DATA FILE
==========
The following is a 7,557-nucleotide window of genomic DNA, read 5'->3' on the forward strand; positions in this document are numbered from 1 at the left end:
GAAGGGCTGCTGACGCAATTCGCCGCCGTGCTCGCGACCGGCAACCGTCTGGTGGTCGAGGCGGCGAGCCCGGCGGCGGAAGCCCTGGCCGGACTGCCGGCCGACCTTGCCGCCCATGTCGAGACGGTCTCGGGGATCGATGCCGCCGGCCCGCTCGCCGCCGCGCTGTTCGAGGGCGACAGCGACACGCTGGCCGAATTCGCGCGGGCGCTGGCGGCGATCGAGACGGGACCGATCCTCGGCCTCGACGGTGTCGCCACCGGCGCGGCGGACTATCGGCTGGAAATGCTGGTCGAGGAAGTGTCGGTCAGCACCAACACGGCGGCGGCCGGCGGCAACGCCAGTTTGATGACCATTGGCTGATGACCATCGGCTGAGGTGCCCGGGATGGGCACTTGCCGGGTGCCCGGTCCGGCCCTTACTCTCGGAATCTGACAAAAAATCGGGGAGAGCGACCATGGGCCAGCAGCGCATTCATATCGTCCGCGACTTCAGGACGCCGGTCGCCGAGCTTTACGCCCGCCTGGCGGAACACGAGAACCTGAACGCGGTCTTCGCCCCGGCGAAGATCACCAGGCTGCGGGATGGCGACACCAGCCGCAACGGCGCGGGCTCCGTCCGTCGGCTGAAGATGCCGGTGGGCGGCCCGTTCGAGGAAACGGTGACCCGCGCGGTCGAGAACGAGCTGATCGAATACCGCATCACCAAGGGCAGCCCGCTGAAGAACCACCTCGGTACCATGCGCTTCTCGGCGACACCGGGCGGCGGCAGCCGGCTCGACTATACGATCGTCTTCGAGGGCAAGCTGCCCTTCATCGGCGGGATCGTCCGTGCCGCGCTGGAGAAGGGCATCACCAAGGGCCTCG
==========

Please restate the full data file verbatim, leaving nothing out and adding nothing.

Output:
The following is a 7,557-nucleotide window of genomic DNA, read 5'->3' on the forward strand; positions in this document are numbered from 1 at the left end:
GAAGGGCTGCTGACGCAATTCGCCGCCGTGCTCGCGACCGGCAACCGTCTGGTGGTCGAGGCGGCGAGCCCGGCGGCGGAAGCCCTGGCCGGACTGCCGGCCGACCTTGCCGCCCATGTCGAGACGGTCTCGGGGATCGATGCCGCCGGCCCGCTCGCCGCCGCGCTGTTCGAGGGCGACAGCGACACGCTGGCCGAATTCGCGCGGGCGCTGGCGGCGATCGAGACGGGACCGATCCTCGGCCTCGACGGTGTCGCCACCGGCGCGGCGGACTATCGGCTGGAAATGCTGGTCGAGGAAGTGTCGGTCAGCACCAACACGGCGGCGGCCGGCGGCAACGCCAGTTTGATGACCATTGGCTGATGACCATCGGCTGAGGTGCCCGGGATGGGCACTTGCCGGGTGCCCGGTCCGGCCCTTACTCTCGGAATCTGACAAAAAATCGGGGAGAGCGACCATGGGCCAGCAGCGCATTCATATCGTCCGCGACTTCAGGACGCCGGTCGCCGAGCTTTACGCCCGCCTGGCGGAACACGAGAACCTGAACGCGGTCTTCGCCCCGGCGAAGATCACCAGGCTGCGGGATGGCGACACCAGCCGCAACGGCGCGGGCTCCGTCCGTCGGCTGAAGATGCCGGTGGGCGGCCCGTTCGAGGAAACGGTGACCCGCGCGGTCGAGAACGAGCTGATCGAATACCGCATCACCAAGGGCAGCCCGCTGAAGAACCACCTCGGTACCATGCGCTTCTCGGCGACACCGGGCGGCGGCAGCCGGCTCGACTATACGATCGTCTTCGAGGGCAAGCTGCCCTTCATCGGCGGGATCGTCCGTGCCGCGCTGGAGAAGGGCATCACCAAGGGCCTCG